they included the phrase "till death do us part."
That was early May of this year. Less than two months later, halfway across
the world, another tribal affair was underway. The age of the bride involved
is unknown to us, as is her name. No reporters were clamoring to get to her
section of the mountainous backcountry of Afghanistan near the Pakistani border.
We know almost nothing about her circumstances, except that she was on her
way to a nearby village, evidently early in the morning, among a party 70-90
strong, mostly women, "escorting the bride to meet her groom as local tradition
It was then that the American plane (or planes) arrived, ensuring that she
would never say her vows. "They stopped in a narrow location for rest," said
one witness about her house party, according
to the BBC. "The plane came and bombed the area." The district governor,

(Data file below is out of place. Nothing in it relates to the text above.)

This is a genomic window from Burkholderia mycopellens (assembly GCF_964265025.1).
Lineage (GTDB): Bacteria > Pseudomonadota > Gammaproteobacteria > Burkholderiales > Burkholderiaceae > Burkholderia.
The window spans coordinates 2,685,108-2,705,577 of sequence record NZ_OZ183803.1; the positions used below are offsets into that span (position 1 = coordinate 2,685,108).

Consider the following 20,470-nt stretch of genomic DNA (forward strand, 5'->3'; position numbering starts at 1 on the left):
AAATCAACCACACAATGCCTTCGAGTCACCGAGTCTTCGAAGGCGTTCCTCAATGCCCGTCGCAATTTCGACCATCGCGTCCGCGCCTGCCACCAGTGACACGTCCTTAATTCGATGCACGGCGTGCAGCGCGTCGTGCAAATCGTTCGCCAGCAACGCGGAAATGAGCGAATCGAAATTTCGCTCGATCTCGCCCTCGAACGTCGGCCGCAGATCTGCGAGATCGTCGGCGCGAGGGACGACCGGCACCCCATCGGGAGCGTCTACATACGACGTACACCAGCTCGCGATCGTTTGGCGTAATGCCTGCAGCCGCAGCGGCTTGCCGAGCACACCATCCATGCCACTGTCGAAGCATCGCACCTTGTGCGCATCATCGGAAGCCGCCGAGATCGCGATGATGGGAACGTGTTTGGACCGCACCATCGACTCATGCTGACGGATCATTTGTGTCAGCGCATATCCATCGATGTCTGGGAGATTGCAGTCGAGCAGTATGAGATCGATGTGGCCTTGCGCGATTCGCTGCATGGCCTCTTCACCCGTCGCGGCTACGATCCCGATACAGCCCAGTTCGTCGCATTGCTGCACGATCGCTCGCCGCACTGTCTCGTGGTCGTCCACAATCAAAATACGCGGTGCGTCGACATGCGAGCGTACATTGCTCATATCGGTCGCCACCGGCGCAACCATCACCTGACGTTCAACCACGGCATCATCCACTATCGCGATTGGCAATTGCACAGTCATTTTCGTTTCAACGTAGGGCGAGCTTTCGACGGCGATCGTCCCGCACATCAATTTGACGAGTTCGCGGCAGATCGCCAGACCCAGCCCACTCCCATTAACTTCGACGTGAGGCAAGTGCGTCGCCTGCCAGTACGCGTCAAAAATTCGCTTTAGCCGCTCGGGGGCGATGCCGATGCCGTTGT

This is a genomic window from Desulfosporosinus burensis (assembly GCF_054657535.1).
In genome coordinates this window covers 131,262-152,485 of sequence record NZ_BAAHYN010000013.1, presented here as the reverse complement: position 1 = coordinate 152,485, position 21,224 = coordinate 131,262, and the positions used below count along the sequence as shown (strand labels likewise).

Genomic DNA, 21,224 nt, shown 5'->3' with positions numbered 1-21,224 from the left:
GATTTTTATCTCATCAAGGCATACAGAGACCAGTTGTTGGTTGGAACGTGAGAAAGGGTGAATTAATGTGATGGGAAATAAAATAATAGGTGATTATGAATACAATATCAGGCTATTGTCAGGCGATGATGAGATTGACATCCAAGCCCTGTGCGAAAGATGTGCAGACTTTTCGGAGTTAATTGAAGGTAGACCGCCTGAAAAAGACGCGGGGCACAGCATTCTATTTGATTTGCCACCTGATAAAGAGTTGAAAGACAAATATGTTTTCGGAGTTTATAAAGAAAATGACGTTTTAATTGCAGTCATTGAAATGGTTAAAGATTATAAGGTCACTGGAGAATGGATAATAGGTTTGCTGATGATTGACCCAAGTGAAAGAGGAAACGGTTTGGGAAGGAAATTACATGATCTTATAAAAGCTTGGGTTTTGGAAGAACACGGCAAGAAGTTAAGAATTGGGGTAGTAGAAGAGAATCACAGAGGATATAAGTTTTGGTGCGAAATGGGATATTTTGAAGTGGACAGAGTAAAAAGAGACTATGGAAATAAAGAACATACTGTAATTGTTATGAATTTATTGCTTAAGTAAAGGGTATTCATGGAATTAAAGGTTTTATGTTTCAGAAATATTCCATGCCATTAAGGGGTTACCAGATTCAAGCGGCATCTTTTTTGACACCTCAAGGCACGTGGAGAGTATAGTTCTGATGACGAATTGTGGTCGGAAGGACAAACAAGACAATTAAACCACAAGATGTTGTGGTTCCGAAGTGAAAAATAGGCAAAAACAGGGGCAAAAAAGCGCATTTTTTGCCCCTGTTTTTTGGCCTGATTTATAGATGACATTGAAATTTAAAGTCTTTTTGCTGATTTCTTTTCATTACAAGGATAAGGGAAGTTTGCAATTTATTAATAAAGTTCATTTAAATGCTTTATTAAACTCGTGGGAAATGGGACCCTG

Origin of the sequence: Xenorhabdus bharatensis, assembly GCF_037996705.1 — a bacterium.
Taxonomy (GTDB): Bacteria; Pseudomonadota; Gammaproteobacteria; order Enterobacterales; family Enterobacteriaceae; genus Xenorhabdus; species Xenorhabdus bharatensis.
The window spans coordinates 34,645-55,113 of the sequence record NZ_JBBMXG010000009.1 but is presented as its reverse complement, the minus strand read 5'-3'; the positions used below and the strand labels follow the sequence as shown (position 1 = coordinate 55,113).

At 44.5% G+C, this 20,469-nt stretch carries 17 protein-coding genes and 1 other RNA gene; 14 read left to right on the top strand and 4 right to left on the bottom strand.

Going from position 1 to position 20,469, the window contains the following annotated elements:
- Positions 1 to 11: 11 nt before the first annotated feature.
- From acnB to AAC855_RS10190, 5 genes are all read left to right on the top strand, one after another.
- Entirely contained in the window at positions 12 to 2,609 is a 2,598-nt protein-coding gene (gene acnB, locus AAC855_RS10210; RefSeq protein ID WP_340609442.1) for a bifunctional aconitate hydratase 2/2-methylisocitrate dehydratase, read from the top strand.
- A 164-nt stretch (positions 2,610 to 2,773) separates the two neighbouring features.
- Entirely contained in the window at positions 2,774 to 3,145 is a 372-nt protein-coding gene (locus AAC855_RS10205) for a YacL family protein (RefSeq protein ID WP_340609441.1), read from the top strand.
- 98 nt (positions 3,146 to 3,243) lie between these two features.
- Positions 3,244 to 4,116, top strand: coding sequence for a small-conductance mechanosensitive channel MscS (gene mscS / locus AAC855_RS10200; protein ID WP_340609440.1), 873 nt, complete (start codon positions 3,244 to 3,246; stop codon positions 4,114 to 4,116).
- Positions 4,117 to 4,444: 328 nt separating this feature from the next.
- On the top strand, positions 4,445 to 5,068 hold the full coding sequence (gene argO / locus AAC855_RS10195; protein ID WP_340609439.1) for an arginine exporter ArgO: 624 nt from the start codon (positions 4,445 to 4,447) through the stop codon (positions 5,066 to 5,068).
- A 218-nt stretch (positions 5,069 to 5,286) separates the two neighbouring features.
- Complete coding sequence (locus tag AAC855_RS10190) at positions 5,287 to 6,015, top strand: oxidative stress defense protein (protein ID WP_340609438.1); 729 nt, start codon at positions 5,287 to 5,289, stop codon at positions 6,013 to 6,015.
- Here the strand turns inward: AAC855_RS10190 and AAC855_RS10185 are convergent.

Haji Amishah Gul, told
the British Times, "So far there are 27 people, including women and
children, who have been buried. Another 10 have been wounded. The attack happened
at 6:30 a.m. Just two of the dead are men, the rest are women and children.
The bride is among the dead."
U.S. military spokespeople flatly denied the story. They claimed that Taliban
insurgents had been "clearly identified" among the group. "[T]his may just
be normal, typical militant propaganda," said 1st Lieutenant Nathan Perry.
Despite accounts of the wounded, including women and children, being brought
to a local hospital, Capt. Christian Patterson, coalition media officer, insisted:
"It was not a wedding party, there were no women or children present. We have
no reports of civilian casualties." The members of an Afghan inquiry, appointed